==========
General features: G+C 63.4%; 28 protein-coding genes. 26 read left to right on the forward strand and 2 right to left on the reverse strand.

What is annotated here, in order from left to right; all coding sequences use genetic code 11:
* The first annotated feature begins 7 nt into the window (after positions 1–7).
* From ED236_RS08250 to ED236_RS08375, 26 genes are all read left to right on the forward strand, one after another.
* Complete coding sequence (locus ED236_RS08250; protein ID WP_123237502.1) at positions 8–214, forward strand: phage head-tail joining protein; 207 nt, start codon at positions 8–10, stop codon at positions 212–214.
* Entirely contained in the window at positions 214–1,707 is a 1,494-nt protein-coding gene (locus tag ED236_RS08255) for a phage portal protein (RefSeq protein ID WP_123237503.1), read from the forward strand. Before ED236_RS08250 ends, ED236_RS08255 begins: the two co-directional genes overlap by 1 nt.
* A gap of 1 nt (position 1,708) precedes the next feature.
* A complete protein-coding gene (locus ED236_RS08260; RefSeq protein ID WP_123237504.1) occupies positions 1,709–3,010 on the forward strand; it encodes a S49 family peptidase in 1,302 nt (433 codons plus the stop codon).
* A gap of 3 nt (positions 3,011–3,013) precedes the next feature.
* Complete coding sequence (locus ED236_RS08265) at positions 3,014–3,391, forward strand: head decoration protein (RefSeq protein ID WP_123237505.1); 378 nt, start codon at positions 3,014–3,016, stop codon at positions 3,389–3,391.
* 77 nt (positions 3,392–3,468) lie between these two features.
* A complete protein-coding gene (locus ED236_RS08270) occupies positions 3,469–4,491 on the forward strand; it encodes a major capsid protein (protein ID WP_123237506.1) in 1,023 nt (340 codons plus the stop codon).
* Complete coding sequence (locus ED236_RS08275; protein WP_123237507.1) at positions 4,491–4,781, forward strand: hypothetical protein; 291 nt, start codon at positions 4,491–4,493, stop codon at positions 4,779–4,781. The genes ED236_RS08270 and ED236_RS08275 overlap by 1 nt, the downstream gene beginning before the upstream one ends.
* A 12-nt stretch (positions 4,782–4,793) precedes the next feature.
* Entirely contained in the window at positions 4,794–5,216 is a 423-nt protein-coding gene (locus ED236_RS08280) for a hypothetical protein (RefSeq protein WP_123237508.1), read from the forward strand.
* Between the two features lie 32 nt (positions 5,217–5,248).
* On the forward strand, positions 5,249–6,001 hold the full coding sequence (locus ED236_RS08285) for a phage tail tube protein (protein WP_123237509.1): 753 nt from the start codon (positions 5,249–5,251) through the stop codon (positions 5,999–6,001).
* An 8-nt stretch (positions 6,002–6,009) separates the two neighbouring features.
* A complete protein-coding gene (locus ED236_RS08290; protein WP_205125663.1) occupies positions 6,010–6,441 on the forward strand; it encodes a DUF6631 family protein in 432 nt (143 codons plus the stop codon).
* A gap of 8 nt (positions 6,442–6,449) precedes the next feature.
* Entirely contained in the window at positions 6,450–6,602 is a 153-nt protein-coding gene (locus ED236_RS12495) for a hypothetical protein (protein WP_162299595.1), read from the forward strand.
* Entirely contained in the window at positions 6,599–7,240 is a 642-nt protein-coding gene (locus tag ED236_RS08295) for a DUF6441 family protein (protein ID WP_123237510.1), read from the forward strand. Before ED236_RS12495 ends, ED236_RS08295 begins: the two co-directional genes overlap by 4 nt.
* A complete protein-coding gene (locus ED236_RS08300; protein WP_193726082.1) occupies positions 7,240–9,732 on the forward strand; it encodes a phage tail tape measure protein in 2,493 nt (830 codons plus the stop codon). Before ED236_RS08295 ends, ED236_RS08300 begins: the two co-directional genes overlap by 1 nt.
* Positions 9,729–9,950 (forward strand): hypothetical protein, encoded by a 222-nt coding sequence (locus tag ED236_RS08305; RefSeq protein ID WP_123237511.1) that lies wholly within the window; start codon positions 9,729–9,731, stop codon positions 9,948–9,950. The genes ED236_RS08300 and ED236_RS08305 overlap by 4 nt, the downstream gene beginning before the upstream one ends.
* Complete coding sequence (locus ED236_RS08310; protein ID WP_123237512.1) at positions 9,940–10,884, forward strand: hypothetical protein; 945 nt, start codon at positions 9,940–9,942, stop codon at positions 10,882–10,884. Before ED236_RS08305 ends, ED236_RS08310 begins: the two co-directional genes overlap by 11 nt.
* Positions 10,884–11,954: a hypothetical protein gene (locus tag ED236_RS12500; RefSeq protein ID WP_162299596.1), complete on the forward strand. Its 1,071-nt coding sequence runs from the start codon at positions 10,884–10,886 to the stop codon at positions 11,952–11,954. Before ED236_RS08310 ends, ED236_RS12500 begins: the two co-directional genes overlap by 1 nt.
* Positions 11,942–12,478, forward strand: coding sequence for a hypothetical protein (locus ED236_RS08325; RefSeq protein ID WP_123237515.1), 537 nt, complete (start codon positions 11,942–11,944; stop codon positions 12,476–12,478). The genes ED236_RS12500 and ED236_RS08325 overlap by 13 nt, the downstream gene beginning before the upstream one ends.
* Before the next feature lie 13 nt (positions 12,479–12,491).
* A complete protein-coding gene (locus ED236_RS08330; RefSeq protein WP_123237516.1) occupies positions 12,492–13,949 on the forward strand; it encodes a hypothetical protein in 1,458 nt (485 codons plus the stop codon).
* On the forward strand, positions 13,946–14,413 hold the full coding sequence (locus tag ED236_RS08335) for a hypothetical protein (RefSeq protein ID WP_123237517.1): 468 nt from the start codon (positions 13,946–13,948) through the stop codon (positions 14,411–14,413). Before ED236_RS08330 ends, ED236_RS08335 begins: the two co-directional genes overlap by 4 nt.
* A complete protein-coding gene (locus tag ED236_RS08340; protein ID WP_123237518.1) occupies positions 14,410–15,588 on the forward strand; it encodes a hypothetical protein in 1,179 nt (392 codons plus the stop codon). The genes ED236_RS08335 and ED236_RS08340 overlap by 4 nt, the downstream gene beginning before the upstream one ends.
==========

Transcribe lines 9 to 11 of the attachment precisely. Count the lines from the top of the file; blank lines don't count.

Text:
* A gap of 3 nt (positions 3,011–3,013) precedes the next feature.
* Complete coding sequence (locus ED236_RS08265) at positions 3,014–3,391, forward strand: head decoration protein (RefSeq protein ID WP_123237505.1); 378 nt, start codon at positions 3,014–3,016, stop codon at positions 3,389–3,391.
* 77 nt (positions 3,392–3,468) lie between these two features.